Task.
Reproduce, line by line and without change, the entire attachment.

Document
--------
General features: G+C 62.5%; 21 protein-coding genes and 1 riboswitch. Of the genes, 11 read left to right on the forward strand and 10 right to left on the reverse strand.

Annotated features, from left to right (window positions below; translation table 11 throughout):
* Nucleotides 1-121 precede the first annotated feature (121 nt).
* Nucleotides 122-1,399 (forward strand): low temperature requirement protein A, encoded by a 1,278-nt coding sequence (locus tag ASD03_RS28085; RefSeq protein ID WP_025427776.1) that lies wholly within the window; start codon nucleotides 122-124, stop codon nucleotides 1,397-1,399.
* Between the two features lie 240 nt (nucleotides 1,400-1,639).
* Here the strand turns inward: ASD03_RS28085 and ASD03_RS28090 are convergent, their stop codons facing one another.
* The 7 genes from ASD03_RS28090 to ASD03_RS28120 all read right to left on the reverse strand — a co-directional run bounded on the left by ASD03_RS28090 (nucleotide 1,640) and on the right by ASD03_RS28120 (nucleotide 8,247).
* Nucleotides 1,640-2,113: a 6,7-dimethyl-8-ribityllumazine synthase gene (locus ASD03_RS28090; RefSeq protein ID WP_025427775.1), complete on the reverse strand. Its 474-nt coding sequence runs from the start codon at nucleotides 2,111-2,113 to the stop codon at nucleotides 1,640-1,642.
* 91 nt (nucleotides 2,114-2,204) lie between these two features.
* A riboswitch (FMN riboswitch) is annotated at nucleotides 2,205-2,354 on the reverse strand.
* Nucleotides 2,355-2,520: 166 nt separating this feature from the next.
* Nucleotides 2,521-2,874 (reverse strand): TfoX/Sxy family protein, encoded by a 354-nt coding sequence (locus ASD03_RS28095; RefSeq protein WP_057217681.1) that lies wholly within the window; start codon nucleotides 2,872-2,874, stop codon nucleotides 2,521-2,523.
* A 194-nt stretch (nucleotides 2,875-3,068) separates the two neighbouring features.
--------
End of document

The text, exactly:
General features: G+C 62.5%; 21 protein-coding genes and 1 riboswitch. Of the genes, 11 read left to right on the forward strand and 10 right to left on the reverse strand.

Annotated features, from left to right (window positions below; translation table 11 throughout):
* Nucleotides 1-121 precede the first annotated feature (121 nt).
* Nucleotides 122-1,399 (forward strand): low temperature requirement protein A, encoded by a 1,278-nt coding sequence (locus tag ASD03_RS28085; RefSeq protein ID WP_025427776.1) that lies wholly within the window; start codon nucleotides 122-124, stop codon nucleotides 1,397-1,399.
* Between the two features lie 240 nt (nucleotides 1,400-1,639).
* Here the strand turns inward: ASD03_RS28085 and ASD03_RS28090 are convergent, their stop codons facing one another.
* The 7 genes from ASD03_RS28090 to ASD03_RS28120 all read right to left on the reverse strand — a co-directional run bounded on the left by ASD03_RS28090 (nucleotide 1,640) and on the right by ASD03_RS28120 (nucleotide 8,247).
* Nucleotides 1,640-2,113: a 6,7-dimethyl-8-ribityllumazine synthase gene (locus ASD03_RS28090; RefSeq protein ID WP_025427775.1), complete on the reverse strand. Its 474-nt coding sequence runs from the start codon at nucleotides 2,111-2,113 to the stop codon at nucleotides 1,640-1,642.
* 91 nt (nucleotides 2,114-2,204) lie between these two features.
* A riboswitch (FMN riboswitch) is annotated at nucleotides 2,205-2,354 on the reverse strand.
* Nucleotides 2,355-2,520: 166 nt separating this feature from the next.
* Nucleotides 2,521-2,874 (reverse strand): TfoX/Sxy family protein, encoded by a 354-nt coding sequence (locus ASD03_RS28095; RefSeq protein WP_057217681.1) that lies wholly within the window; start codon nucleotides 2,872-2,874, stop codon nucleotides 2,521-2,523.
* A 194-nt stretch (nucleotides 2,875-3,068) separates the two neighbouring features.